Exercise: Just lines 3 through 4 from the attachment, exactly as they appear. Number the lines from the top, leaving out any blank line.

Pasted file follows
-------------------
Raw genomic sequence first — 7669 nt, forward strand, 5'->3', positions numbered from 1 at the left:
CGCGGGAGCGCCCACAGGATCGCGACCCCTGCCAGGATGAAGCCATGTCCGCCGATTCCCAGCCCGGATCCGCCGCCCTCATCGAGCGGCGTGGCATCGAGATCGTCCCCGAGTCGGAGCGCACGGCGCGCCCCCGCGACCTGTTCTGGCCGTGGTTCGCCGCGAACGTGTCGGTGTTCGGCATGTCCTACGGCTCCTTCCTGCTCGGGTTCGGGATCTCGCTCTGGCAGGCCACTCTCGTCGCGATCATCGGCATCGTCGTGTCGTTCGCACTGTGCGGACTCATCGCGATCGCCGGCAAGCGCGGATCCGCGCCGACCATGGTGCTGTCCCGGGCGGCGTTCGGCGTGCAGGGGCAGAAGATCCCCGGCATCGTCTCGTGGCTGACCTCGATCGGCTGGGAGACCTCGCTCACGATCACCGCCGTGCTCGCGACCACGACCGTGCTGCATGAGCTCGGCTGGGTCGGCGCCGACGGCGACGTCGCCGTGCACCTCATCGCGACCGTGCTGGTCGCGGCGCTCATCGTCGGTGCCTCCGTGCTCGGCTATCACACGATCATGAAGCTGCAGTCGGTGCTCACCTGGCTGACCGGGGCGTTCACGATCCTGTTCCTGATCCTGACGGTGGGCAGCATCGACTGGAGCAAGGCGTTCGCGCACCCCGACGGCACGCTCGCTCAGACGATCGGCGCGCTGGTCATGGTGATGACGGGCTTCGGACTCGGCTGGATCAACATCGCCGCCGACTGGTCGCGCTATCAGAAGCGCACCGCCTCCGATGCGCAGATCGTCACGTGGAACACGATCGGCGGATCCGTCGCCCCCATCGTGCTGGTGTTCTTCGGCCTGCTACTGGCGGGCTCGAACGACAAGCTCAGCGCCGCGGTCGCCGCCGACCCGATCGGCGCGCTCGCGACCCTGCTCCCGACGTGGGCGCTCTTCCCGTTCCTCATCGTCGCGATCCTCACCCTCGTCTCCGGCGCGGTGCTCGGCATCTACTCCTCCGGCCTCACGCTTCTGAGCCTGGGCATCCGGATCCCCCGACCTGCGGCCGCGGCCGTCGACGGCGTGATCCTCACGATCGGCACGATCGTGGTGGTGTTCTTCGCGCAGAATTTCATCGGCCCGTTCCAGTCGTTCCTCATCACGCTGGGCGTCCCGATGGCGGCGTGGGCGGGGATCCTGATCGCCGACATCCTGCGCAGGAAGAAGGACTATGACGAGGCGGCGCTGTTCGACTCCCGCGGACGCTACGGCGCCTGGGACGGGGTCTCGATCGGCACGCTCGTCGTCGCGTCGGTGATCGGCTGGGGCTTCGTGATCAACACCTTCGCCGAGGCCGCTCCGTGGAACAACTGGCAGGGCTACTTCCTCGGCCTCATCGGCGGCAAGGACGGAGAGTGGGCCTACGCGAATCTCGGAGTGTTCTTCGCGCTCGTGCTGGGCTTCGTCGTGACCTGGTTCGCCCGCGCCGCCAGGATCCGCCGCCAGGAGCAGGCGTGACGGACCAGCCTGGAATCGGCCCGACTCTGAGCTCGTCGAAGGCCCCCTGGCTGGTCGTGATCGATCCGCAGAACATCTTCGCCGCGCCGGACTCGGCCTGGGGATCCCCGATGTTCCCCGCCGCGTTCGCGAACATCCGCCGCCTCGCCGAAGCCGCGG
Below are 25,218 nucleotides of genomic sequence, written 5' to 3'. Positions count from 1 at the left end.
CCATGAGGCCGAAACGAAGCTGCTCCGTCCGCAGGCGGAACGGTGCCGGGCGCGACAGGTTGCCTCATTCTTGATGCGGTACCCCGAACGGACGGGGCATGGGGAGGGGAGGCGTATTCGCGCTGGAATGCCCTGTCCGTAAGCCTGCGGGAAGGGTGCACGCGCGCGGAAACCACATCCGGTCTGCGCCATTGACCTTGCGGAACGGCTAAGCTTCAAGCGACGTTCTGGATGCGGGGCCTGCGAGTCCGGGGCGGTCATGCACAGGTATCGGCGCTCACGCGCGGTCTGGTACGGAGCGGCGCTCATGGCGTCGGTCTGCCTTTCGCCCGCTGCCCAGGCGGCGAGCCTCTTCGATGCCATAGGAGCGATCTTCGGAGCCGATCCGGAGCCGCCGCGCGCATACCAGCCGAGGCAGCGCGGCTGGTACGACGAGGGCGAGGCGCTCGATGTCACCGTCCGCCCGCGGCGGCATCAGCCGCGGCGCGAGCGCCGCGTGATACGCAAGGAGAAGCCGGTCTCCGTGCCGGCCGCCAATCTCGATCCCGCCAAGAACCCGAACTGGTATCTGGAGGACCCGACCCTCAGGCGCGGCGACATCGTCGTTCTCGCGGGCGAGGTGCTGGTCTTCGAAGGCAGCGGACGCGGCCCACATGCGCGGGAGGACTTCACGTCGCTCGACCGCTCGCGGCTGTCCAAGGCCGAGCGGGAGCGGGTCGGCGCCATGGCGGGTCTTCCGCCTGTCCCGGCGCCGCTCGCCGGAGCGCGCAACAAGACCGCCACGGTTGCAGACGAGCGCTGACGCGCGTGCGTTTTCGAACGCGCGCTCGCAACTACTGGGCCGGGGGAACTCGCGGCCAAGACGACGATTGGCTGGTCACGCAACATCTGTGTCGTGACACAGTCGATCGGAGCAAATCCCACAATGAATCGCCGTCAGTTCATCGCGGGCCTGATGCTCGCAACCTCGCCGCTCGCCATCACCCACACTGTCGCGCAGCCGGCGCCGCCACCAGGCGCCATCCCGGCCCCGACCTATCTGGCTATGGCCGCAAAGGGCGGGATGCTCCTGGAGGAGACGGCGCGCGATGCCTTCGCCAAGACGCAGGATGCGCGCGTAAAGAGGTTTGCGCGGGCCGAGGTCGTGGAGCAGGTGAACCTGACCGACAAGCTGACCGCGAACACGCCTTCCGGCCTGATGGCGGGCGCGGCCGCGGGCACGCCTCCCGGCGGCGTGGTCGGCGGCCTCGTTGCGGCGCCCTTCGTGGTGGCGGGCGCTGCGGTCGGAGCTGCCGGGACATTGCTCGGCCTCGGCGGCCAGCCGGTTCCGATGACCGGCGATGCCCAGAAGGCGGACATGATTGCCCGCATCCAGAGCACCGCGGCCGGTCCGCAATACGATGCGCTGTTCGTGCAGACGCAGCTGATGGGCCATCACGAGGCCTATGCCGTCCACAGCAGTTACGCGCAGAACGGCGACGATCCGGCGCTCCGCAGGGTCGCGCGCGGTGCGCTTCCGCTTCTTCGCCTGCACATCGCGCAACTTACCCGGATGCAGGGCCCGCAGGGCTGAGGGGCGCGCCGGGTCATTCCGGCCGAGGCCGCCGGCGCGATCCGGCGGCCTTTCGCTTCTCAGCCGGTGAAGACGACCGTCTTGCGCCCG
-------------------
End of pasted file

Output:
Below are 25,218 nucleotides of genomic sequence, written 5' to 3'. Positions count from 1 at the left end.
CCATGAGGCCGAAACGAAGCTGCTCCGTCCGCAGGCGGAACGGTGCCGGGCGCGACAGGTTGCCTCATTCTTGATGCGGTACCCCGAACGGACGGGGCATGGGGAGGGGAGGCGTATTCGCGCTGGAATGCCCTGTCCGTAAGCCTGCGGGAAGGGTGCACGCGCGCGGAAACCACATCCGGTCTGCGCCATTGACCTTGCGGAACGGCTAAGCTTCAAGCGACGTTCTGGATGCGGGGCCTGCGAGTCCGGGGCGGTCATGCACAGGTATCGGCGCTCACGCGCGGTCTGGTACGGAGCGGCGCTCATGGCGTCGGTCTGCCTTTCGCCCGCTGCCCAGGCGGCGAGCCTCTTCGATGCCATAGGAGCGATCTTCGGAGCCGATCCGGAGCCGCCGCGCGCATACCAGCCGAGGCAGCGCGGCTGGTACGACGAGGGCGAGGCGCTCGATGTCACCGTCCGCCCGCGGCGGCATCAGCCGCGGCGCGAGCGCCGCGTGATACGCAAGGAGAAGCCGGTCTCCGTGCCGGCCGCCAATCTCGATCCCGCCAAGAACCCGAACTGGTATCTGGAGGACCCGACCCTCAGGCGCGGCGACATCGTCGTTCTCGCGGGCGAGGTGCTGGTCTTCGAAGGCAGCGGACGCGGCCCACATGCGCGGGAGGACTTCACGTCGCTCGACCGCTCGCGGCTGTCCAAGGCCGAGCGGGAGCGGGTCGGCGCCATGGCGGGTCTTCCGCCTGTCCCGGCGCCGCTCGCCGGAGCGCGCAACAAGACCGCCACGGTTGCAGACGAGCGCTGACGCGCGTGCGTTTTCGAACGCGCGCTCGCAACTACTGGGCCGGGGGAACTCGCGGCCAAGACGACGATTGGCTGGTCACGCAACATCTGTGTCGTGACACAGTCGATCGGAGCAAATCCCACAATGAATCGCCGTCAGTTCATCGCGGGCCTGATGCTCGCAACCTCGCCGCTCGCCATCACCCACACTGTCGCGCAGCCGGCGCCGCCACCAGGCGCCATCCCGGCCCCGACCTATCTGGCTATGGCCGCAAAGGGCGGGATGCTCCTGGAGGAGACGGCGCGCGATGCCTTCGCCAAGACGCAGGATGCGCGCGTAAAGAGGTTTGCGCGGGCCGAGGTCGTGGAGCAGGTGAACCTGACCGACAAGCTGACCGCGAACACGCCTTCCGGCCTGATGGCGGGCGCGGCCGCGGGCACGCCTCCCGGCGGCGTGGTCGGCGGCCTCGTTGCGGCGCCCTTCGTGGTGGCGGGCGCTGCGGTCGGAGCTGCCGGGACATTGCTCGGCCTCGGCGGCCAGCCGGTTCCGATGACCGGCGATGCCCAGAAGGCGGACATGATTGCCCGCATCCAGAGCACCGCGGCCGGTCCGCAATACGATGCGCTGTTCGTGCAGACGCAGCTGATGGGCCATCACGAGGCCTATGCCGTCCACAGCAGTTACGCGCAGAACGGCGACGATCCGGCGCTCCGCAGGGTCGCGCGCGGTGCGCTTCCGCTTCTTCGCCTGCACATCGCGCAACTTACCCGGATGCAGGGCCCGCAGGGCTGAGGGGCGCGCCGGGTCATTCCGGCCGAGGCCGCCGGCGCGATCCGGCGGCCTTTCGCTTCTCAGCCGGTGAAGACGACCGTCTTGCGCCCG